Feds distribute revenues from energy production on federal, Indian land

The Interior Department said it distributed $13.4 billion to various government entities from energy production on federal and American Indian land.

The money is from fees and royalties on production of oil, gas, coal and other minerals during fiscal 2014, which ended Sept. 30.

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Federal, state and local government agencies receive percentages of federal-land energy royalties, while Indian tribes get all revenues from their own land.

“Revenue generated from developing public energy resources that belong to all Americans helps fund critical investments in communities across the United States and creates American jobs, fosters land and water conservation efforts, improves critical infrastructure, and supports education,” Interior Secretary Sally JewellSarah (Sally) Margaret JewellOvernight Energy: Zinke extends mining ban near Yellowstone | UN report offers dire climate warning | Trump expected to lift ethanol restrictions Zinke extends mining ban near Yellowstone Blind focus on ‘energy dominance’ may cripple Endangered Species Act MORE said in a statement.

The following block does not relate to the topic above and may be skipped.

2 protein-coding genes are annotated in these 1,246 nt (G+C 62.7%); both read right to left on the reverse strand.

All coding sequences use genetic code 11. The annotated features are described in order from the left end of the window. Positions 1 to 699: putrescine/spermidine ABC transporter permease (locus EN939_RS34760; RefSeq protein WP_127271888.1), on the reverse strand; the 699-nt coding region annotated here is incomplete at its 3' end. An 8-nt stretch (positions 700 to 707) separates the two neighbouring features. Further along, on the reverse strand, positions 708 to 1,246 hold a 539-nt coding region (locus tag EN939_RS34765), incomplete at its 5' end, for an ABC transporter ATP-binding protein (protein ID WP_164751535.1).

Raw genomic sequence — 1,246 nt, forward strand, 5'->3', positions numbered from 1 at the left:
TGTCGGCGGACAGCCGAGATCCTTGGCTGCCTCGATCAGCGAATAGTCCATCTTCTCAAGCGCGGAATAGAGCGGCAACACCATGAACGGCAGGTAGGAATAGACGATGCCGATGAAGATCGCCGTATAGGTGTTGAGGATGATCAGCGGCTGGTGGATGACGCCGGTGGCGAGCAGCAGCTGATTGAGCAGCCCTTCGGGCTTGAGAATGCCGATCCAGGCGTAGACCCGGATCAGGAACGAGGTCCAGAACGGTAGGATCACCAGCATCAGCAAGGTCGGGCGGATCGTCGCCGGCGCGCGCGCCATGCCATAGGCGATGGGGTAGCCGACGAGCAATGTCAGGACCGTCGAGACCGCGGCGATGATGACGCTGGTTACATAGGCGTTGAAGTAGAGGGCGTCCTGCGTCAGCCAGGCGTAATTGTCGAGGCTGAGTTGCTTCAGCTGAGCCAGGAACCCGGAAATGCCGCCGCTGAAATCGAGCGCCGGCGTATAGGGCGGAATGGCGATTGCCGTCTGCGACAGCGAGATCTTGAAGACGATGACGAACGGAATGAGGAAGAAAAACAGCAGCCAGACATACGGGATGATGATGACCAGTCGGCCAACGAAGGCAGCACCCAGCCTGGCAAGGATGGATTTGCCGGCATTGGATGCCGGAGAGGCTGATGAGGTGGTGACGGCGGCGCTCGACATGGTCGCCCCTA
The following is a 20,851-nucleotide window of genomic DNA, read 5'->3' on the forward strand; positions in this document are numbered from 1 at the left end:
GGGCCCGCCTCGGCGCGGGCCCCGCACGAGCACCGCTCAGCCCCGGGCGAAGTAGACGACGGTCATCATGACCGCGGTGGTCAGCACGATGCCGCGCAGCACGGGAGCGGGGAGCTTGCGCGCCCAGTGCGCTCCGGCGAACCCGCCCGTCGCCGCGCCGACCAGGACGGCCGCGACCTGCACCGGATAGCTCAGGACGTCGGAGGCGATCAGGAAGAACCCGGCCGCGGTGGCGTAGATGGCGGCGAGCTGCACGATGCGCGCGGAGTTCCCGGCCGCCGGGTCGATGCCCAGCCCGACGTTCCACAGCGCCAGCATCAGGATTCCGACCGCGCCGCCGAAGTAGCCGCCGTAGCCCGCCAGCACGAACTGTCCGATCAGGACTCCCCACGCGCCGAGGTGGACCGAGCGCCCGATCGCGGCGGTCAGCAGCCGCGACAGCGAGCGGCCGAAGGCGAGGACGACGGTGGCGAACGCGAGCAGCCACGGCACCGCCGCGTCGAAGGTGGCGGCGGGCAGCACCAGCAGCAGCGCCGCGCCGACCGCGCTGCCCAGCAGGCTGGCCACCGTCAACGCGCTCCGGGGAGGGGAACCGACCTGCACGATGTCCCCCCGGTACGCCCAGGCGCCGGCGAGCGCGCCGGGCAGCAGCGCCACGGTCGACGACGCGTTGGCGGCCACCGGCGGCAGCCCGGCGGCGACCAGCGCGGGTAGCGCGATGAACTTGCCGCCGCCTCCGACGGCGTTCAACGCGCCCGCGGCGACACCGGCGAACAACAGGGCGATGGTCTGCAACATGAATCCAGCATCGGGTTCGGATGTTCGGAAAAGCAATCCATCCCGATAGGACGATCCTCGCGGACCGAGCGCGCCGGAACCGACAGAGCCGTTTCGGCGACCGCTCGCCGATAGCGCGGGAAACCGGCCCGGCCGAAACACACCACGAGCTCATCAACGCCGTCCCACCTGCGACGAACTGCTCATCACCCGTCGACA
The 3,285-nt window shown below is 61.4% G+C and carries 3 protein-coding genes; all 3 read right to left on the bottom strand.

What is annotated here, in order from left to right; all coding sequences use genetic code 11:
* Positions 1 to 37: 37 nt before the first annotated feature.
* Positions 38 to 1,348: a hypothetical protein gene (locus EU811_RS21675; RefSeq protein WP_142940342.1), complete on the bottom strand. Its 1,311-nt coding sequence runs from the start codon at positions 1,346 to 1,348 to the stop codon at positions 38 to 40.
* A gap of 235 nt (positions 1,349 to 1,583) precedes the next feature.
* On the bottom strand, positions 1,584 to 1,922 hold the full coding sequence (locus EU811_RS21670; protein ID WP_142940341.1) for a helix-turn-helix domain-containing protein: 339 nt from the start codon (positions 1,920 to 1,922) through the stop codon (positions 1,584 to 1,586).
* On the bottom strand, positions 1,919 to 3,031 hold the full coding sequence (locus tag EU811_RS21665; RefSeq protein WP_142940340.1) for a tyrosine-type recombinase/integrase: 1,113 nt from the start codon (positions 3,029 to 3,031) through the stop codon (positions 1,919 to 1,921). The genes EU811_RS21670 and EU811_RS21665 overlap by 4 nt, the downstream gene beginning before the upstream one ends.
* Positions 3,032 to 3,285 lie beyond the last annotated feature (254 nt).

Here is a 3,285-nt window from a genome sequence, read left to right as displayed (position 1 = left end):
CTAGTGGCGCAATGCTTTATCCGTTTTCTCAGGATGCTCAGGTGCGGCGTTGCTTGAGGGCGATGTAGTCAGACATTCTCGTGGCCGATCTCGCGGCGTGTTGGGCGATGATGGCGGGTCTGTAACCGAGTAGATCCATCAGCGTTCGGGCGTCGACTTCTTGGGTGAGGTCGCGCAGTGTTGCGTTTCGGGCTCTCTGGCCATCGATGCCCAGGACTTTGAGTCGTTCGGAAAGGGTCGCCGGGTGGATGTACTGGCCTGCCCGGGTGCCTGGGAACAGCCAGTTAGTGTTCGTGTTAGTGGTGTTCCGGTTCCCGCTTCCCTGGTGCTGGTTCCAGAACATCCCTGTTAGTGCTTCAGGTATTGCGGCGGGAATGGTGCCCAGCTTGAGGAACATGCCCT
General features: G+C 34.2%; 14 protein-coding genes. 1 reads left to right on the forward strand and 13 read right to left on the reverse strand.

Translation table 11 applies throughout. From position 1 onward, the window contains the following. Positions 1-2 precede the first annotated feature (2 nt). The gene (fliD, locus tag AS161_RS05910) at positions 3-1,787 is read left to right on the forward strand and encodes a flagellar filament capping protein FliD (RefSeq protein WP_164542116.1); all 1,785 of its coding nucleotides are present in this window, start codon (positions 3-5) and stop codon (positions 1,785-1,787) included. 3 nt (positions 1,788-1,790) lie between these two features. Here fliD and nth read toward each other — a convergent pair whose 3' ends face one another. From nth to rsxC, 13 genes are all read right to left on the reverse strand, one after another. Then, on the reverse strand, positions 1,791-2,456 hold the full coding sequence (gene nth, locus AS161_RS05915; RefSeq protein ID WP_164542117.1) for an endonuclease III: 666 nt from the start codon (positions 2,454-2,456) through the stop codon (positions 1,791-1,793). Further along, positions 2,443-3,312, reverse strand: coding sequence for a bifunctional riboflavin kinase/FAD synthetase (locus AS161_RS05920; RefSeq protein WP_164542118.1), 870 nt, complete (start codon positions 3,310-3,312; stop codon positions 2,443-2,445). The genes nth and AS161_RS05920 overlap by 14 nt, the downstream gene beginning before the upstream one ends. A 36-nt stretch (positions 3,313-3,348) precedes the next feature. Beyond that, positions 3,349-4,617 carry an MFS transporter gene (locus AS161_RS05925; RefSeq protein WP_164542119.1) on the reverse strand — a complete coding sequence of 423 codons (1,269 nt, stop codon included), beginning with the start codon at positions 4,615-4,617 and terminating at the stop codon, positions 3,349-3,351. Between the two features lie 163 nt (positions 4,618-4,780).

“This year’s disbursements continue to reflect significant energy production from public and tribal lands in the United States.”

The payouts to Indian tribes totaled $1.1 billion, the first time annual revenues have topped $1 billion and an increase of more than $200 million from 2013, Interior said.

That was mainly due to increased oil production on the Fort Berthold Indian Reservation, home to three tribes in North Dakota, which has seen a recent explosion in energy production.

Interior distributes revenues each month.